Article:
RSSThe Ethics of War and Peace

On the Redundancy of Jus ad Vim: A Response to Daniel Brunstetter and Megan Braun

| March 10, 2016
Print Friendly

The set of principles proposed by Brunstetter and Braun to comprise jus ad vim is redundant, and the project stems from a largely implausible understanding of the principles of jus ad bellum.

Read More

Robots and Respect: Assessing the Case Against Autonomous Weapon Systems

| March 10, 2016
Print Friendly

There is increasing speculation within military and policy circles that the future of armed conflict is likely to include extensive deployment of autonomous weapon systems. The ethical case for allowing autonomous targeting, at least in specific restricted domains, is stronger than critics have typically acknowledged—but such targeting still remains ethically problematic.






Read More

Defining Down Sovereignty: The Rights and Responsibilities of Nations

Defining Down Sovereignty: The Rights and Responsibilities of Nations

| March 10, 2016
Print Friendly

The international community should spell out the kinds of failures to protect civilians that can justify armed interventions by other states, and should establish a responsibility to prevent international terrorism.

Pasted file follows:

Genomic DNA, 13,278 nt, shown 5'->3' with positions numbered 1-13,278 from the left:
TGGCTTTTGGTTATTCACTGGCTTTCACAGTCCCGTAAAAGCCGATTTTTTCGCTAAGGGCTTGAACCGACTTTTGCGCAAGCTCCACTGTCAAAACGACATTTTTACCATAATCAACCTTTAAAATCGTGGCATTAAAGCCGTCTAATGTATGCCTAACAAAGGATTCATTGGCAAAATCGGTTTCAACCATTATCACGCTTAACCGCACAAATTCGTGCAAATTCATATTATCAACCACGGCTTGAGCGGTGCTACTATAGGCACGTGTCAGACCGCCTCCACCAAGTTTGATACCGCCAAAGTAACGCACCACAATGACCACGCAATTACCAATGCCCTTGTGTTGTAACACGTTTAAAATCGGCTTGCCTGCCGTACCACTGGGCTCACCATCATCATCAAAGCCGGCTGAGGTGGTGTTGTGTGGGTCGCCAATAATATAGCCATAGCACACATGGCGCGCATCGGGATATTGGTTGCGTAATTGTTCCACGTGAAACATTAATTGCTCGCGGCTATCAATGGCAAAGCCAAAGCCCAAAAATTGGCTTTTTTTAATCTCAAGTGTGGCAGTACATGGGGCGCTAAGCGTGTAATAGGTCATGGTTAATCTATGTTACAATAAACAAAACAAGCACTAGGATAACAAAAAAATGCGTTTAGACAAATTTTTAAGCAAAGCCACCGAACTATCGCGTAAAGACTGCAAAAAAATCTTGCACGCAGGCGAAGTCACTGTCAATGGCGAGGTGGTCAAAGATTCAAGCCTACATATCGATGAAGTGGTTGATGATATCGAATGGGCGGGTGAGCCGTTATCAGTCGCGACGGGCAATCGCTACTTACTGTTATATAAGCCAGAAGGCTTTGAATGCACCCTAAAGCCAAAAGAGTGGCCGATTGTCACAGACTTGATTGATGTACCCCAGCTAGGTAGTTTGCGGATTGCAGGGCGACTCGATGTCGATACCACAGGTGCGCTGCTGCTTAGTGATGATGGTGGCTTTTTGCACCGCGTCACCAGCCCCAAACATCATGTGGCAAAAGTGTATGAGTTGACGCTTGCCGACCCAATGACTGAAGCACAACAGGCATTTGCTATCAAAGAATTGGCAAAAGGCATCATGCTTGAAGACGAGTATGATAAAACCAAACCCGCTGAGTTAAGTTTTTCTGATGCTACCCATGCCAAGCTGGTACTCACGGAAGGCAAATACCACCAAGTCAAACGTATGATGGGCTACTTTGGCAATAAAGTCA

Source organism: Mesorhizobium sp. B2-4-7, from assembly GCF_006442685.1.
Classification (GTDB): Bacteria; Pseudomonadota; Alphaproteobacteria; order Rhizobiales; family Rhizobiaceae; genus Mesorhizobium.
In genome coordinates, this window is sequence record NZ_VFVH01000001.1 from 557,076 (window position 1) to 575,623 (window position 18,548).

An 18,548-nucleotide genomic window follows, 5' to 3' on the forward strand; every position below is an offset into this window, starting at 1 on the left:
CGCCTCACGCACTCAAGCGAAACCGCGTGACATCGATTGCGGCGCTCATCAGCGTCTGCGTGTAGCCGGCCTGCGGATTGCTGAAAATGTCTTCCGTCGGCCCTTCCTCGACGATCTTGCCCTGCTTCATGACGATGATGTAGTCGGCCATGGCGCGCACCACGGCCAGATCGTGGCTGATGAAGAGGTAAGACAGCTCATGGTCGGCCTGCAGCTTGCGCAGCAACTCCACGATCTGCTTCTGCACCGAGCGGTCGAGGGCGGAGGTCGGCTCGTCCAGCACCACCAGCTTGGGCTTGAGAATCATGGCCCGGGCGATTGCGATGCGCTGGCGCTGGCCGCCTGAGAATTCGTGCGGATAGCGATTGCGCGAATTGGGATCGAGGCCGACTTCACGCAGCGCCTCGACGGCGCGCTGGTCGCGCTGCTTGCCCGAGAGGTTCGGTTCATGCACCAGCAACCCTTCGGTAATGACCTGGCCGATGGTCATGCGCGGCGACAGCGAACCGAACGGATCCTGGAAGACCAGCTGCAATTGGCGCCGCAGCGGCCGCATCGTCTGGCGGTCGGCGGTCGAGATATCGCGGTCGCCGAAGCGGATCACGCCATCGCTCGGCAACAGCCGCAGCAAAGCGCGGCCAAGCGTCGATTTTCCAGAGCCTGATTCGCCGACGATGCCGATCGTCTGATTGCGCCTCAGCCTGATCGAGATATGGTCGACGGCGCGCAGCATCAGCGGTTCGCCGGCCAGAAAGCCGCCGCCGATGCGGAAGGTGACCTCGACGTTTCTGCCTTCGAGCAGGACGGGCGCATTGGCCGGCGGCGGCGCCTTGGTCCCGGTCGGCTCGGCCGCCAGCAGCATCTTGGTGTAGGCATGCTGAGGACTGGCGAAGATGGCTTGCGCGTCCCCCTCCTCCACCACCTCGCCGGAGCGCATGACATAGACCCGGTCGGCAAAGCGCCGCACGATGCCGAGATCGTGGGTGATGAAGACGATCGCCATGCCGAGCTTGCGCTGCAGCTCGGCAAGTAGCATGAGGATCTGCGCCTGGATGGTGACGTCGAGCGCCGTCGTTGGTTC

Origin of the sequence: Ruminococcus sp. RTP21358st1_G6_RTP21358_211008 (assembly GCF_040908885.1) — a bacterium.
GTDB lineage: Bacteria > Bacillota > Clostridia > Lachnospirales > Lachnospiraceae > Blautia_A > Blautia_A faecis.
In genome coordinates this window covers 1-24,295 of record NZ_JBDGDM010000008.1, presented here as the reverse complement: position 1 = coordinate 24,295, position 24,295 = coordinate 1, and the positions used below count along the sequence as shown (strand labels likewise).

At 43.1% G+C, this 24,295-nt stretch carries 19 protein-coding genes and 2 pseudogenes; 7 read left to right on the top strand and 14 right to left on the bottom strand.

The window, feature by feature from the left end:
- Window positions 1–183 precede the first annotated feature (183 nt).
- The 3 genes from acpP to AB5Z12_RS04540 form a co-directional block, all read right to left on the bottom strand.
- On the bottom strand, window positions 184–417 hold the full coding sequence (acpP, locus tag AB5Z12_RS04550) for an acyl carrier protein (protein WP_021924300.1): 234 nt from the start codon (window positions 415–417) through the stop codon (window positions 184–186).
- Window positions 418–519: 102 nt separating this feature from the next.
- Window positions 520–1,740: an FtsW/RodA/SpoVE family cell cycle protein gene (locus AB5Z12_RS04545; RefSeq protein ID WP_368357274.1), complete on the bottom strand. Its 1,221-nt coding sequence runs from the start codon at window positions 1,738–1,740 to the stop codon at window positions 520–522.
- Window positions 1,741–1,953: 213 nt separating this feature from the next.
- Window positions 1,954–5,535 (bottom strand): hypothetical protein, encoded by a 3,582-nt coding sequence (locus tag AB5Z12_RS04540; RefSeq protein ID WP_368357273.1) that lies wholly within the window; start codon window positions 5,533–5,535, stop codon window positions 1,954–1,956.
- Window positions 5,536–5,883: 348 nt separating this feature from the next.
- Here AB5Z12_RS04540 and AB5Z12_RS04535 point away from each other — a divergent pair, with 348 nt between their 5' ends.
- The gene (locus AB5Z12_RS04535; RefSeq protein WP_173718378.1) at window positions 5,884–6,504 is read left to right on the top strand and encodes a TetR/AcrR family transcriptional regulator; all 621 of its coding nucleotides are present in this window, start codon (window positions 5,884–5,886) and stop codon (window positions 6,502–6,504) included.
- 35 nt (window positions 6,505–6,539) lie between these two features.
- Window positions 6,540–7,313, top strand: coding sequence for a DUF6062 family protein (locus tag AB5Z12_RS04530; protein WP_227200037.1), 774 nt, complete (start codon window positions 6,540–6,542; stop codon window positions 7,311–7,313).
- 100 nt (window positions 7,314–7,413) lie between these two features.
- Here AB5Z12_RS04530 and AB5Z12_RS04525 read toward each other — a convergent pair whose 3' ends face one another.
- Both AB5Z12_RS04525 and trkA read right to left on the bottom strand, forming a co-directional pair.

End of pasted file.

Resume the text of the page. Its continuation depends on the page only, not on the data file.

Read More

Libya and the First Human Right

Libya and the First Human Right

| February 29, 2016
Print Friendly

We tend not to think of the fact that chaos is the biggest violator of human rights. The core right to life—the first human right—and the right to enjoy basic security of both the person and of property are always negatively impacted by chaos and disorder.






Read More

Ethical Choices for a Superpower

| June 8, 2015
Print Friendly

As U.S. presidential candidates begin to lay out their visions for foreign policy, it will be critical to understand the ethical foundations for their policy preferences.






Read More

After Gitmo and <i>Charlie Hebdo</i>: Rethinking Citizenship in the 21st Century

After Gitmo and Charlie Hebdo: Rethinking Citizenship in the 21st Century

| January 16, 2015
Print Friendly

The Charlie Hebdo massacre and the release of additional inmates from the Guantanamo prison raise questions about the most effective ways to protect ourselves against terrorism.






Read More

The Ethics of Intervention

The Ethics of Intervention

Print Friendly

An overly literal application of just war concepts might eliminate many of the proposed and recently undertaken U.S. interventions; on the other hand, using them as the foundation for debate could help policy-makers overwhelmed in the face of calls to action.






Read More

Honesty about War?

| August 28, 2014
Print Friendly

The UN Charter commits its members to refrain from the use or even the threat of the use of force in their relations with other states. But many wars have been fought since then.






Read More